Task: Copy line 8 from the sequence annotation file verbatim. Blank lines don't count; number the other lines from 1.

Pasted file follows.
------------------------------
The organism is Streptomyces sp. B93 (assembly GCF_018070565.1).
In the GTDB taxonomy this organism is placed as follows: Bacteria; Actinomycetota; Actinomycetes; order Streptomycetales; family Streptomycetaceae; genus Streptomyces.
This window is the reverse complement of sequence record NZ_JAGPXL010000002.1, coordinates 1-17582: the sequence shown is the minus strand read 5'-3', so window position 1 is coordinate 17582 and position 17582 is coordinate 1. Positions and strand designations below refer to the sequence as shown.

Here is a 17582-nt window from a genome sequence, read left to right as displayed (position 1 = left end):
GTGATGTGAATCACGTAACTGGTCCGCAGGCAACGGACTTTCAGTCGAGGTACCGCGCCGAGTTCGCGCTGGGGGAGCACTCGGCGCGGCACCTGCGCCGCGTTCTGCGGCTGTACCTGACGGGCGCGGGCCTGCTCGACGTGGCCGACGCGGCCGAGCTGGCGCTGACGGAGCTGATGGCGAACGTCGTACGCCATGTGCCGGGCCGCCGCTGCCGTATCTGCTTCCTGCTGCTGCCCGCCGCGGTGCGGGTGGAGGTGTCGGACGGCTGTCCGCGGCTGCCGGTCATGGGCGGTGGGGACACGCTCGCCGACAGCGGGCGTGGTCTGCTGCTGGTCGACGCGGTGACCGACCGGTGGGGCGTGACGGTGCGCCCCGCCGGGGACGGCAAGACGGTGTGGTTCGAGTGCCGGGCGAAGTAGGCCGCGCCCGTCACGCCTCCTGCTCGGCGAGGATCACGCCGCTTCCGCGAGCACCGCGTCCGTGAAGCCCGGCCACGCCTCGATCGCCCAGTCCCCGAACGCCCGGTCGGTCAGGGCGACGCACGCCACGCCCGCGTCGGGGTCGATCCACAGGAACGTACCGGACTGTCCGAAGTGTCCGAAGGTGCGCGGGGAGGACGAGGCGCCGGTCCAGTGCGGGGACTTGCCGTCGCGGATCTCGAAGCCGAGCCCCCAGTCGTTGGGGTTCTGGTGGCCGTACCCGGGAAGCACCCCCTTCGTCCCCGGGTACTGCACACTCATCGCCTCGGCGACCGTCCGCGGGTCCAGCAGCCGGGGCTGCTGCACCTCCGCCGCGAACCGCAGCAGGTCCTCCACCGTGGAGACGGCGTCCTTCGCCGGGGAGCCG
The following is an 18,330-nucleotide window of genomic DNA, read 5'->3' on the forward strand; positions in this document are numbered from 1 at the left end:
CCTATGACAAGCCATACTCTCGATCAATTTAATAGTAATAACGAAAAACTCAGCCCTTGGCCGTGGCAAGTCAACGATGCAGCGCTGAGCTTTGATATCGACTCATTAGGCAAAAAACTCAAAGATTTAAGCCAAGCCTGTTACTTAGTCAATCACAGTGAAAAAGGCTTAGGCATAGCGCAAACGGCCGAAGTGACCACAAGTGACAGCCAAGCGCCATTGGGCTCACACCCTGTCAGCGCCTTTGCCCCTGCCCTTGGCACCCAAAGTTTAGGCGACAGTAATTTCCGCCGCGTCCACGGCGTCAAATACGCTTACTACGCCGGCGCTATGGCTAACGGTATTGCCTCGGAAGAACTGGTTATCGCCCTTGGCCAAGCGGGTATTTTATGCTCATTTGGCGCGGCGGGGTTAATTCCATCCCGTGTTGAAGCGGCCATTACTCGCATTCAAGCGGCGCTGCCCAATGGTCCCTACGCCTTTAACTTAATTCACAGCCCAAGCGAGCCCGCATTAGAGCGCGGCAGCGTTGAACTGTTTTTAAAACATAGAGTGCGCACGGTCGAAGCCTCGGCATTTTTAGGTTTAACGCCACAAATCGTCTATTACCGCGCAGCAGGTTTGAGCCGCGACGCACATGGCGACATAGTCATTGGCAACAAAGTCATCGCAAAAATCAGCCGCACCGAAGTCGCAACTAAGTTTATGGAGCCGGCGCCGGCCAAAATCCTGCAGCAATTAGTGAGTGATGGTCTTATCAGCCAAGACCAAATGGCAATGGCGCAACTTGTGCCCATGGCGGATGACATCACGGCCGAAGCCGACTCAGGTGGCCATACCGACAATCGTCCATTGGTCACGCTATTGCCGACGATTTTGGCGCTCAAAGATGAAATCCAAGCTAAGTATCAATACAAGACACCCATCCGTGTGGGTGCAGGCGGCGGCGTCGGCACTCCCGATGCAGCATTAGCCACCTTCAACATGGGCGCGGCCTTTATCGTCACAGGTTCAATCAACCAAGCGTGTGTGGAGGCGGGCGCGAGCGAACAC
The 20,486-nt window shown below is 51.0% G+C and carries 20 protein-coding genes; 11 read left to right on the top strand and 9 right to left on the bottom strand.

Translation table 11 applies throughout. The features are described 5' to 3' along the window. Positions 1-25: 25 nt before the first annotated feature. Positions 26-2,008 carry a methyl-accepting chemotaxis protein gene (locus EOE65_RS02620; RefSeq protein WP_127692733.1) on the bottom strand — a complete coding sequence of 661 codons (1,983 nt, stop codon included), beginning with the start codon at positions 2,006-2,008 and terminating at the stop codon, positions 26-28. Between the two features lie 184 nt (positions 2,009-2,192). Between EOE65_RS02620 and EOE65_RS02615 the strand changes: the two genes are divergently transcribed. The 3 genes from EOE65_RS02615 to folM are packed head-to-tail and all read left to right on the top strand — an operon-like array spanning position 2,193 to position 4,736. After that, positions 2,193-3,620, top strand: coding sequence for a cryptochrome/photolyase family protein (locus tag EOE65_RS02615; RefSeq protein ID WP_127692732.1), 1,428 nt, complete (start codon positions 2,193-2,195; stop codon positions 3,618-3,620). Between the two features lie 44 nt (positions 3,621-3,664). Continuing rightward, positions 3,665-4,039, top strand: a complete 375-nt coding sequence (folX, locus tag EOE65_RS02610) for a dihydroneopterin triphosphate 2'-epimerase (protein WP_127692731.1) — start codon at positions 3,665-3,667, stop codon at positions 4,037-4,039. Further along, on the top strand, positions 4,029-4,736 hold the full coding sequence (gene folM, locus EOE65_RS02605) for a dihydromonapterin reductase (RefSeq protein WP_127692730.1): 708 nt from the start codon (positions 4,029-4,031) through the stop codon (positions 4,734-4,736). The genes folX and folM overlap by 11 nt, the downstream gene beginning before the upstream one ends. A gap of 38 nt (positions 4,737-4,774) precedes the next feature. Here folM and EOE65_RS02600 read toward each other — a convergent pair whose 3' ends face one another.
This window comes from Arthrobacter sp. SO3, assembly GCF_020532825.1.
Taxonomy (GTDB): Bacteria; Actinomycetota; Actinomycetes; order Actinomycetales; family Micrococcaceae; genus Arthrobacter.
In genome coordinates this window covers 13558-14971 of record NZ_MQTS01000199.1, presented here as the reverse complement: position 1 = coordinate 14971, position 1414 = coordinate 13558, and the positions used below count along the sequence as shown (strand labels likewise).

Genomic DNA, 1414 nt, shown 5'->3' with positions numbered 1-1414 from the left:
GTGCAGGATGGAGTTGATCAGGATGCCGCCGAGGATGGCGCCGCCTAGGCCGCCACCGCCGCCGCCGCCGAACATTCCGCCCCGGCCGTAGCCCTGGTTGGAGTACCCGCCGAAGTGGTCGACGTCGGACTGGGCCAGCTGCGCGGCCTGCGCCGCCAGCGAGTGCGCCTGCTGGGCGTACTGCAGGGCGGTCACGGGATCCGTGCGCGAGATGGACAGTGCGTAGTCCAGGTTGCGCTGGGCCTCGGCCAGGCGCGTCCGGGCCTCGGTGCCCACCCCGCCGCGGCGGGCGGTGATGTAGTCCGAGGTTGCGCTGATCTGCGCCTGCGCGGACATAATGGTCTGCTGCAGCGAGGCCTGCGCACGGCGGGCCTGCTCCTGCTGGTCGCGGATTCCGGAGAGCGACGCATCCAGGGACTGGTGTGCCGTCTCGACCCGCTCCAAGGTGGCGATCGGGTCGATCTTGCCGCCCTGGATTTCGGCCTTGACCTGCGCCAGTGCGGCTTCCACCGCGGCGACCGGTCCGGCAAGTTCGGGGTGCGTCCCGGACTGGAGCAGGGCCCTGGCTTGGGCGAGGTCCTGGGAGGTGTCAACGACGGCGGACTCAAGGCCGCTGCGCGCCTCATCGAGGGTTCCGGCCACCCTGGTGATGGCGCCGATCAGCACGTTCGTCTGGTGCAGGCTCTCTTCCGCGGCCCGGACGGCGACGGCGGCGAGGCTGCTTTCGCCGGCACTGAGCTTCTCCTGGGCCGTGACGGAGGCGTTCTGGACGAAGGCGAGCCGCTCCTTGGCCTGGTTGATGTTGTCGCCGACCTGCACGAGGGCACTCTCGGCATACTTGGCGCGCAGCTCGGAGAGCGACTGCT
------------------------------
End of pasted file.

The 20,486-nt window shown below is 51.0% G+C and carries 20 protein-coding genes; 11 read left to right on the top strand and 9 right to left on the bottom strand.